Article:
cannot take your money with you, so why not put it to good
As the world population explodes, there are proportionally
on the planet, the product of exploiting manufacturing and
selling of products and services. Meaning of course, that
there will be proportionally more poor people, who are being
exploited. There is though nothing wrong with making money,
provided that it is put to good use. Since, money is just a
tool to accomplish things. Not a pile of paper notes to be
counted for pleasure, or vaults of gold or
the latter would be preferable, since at least is looks
better than a stack of pulp, or a digital display, when
is a sobering thought, that in order to make money, energy
has to be used, mostly from the burning of fossil
fuels. Hence, making money generates a large carbon
where a responsible attitude to increasing greenhouse
would and perhaps, should be, to offset the CO2, as far as is
is why many wealthy people set up charitable foundations.
Donating substantial sums to good causes.
7. LARRY ELLISON
Co-founder, Chair, and CTO: Oracle (ORCL)
Net Worth: $93.7 billion
Oracle Ownership Stake: 40%+ ($65.6 billion)
Other Assets: Tesla equity ($10.2 billion public asset), $17.2 billion in cash and real estate
Larry Ellison was born in New York City to a 19-year-old single mother. After dropping out of the University of Chicago in 1966, Ellison moved to California and worked as a computer programmer. In 1973, he joined the electronics company Ampex, where he met future partners Ed Oates and Bob Miner. Three years later, Ellison moved to Precision Instruments, serving as the company’s vice president of research and development.
In 1977, Ellison founded Software Development Laboratories alongside Oates and Miner.
Two years later, the company released Oracle, the first commercial relational database program to use Structured Query Language. The database program proved so popular that SDL would change its name to Oracle Systems Corporation in 1982. Ellison gave up the CEO role at Oracle in 2014 after 37 years.
He joined Tesla's board in December 2018 and stepped down in June 2022.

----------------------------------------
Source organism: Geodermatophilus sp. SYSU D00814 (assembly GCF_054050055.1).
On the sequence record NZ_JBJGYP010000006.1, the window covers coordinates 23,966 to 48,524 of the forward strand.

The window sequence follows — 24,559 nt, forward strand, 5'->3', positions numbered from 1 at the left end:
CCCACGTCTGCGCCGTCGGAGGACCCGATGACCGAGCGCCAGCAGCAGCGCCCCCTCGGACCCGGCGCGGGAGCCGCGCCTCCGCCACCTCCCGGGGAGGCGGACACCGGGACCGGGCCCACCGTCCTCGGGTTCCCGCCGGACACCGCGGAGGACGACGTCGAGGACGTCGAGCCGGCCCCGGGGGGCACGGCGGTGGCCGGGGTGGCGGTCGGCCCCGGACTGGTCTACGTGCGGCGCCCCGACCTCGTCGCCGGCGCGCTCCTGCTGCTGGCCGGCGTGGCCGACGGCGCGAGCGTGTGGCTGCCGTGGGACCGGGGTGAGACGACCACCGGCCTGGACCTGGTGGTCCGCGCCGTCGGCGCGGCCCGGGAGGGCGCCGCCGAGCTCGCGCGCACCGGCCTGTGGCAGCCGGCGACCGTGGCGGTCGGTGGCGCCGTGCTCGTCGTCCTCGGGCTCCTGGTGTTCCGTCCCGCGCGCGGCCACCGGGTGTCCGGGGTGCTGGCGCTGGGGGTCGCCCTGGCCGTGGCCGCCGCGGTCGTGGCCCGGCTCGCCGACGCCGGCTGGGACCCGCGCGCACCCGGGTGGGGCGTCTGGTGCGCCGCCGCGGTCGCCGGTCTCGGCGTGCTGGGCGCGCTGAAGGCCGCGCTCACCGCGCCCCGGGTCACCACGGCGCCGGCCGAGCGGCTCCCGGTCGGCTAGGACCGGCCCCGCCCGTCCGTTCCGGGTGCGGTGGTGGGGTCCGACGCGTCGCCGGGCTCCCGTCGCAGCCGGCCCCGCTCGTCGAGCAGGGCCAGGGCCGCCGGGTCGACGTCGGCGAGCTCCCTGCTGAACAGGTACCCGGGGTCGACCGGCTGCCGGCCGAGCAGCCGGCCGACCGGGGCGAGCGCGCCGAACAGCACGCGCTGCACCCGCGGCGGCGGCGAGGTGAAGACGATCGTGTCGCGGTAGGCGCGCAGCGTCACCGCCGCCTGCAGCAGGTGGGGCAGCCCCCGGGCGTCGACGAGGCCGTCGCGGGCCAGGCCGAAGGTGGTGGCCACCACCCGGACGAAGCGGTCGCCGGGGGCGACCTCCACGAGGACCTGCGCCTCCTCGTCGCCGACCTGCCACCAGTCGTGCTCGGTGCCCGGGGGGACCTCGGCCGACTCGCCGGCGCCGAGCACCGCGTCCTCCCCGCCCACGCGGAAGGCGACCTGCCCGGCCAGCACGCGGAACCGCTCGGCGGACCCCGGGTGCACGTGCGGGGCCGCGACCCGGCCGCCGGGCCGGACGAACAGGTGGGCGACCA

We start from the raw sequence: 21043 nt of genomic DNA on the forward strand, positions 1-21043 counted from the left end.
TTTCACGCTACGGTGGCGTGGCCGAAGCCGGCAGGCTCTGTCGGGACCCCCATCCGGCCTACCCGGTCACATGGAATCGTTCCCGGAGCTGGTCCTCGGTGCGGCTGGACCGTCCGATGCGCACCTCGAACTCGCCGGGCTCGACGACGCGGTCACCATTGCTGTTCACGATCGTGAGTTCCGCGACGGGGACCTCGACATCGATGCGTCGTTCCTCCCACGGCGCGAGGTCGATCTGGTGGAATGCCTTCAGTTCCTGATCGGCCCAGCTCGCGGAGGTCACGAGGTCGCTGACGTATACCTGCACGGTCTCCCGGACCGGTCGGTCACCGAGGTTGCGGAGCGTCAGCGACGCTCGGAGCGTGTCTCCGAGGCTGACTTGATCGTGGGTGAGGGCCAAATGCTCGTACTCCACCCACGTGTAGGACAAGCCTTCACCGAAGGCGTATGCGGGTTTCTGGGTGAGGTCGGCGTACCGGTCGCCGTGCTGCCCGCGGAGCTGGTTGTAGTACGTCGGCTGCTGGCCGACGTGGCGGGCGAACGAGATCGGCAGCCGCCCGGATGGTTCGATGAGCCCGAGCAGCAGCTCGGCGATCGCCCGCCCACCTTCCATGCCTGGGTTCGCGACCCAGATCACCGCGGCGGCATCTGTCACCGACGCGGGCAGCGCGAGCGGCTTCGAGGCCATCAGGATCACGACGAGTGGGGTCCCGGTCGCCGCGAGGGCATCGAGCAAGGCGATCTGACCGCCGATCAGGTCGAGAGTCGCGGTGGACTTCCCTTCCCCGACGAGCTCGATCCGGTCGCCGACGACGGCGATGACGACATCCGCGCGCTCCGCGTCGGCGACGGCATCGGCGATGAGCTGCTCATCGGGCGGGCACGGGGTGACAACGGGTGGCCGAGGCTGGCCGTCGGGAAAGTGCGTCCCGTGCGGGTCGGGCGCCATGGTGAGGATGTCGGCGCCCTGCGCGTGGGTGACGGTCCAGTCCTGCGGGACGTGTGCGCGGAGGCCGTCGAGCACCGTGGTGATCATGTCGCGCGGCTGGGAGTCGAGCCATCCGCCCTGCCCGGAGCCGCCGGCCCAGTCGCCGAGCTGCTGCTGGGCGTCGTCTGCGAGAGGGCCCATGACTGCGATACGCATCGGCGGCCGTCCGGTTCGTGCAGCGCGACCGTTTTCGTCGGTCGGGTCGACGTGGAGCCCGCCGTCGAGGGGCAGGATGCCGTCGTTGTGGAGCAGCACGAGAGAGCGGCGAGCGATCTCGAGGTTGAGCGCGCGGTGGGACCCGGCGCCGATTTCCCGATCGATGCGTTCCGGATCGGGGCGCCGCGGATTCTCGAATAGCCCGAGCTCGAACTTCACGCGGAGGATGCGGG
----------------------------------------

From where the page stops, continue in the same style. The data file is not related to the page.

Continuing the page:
Oracle is the world's second-largest software company, providing a wide variety of cloud computing programs as well as Java and Linux code and the Oracle Exadata computing platform.
Oracle has acquired numerous large companies, including human resources management systems provider PeopleSoft in 2005, customer relationship management applications provider Siebel in 2006, enterprise infrastructure software provider BEA Systems in 2008, and hardware-and-software developer Sun Microsystems in 2009.
In December 2021, Oracle agreed to buy medical records software provider Cerner (CERN) for $28.3 billion in cash.
Long known for extravagant spending, Ellison has invested heavily in luxury real estate over the last decade. Perhaps his single most impressive acquisition was the $300 million purchase of nearly the entire Hawaiian island of Lanai in 2012, where the billionaire has lived since 2020. Ellison has built a hydroponics farm and a luxury spa on the island.
Ellison has focused his philanthropy on medical research. In 2016, he gave $200 million to the University of Southern California for a new cancer research center.
Ellison backed the Oracle Team USA sailing team, which won the America's Cup racing series in 2010 and 2013.
TOP TEN RICHEST - 2022
2. BERNARD ARNAULT
3. GAUTAM ADANI
4. JEFF BEZOS
5. BILL GATES
6. WARREN BUFFET
7. LARRY ELLISON
8. LARRY PAGE
9. MUKESH AMBANI
10. SERGEY BRIN
STORM & THE CURE FOR CANCER
this work of fiction, antagonist, Musket
Meloni is fast approaching becoming the world's first
trillionaire. He's had a brush with cancer, and is looking
for a cure, should it return and spread. When he learns that
John Storm has cured Pope
Peter Benedict, who had stage IV, advanced cancer,
having spread to lymph nodes, other organs and tissues of
his body, he was immediately interest in acquiring the
asset, in company takeover style.
Meloni had stage two cancer. It had grown, but not spread.
The treatments seemed to be keeping the disease at bay. But
for how long?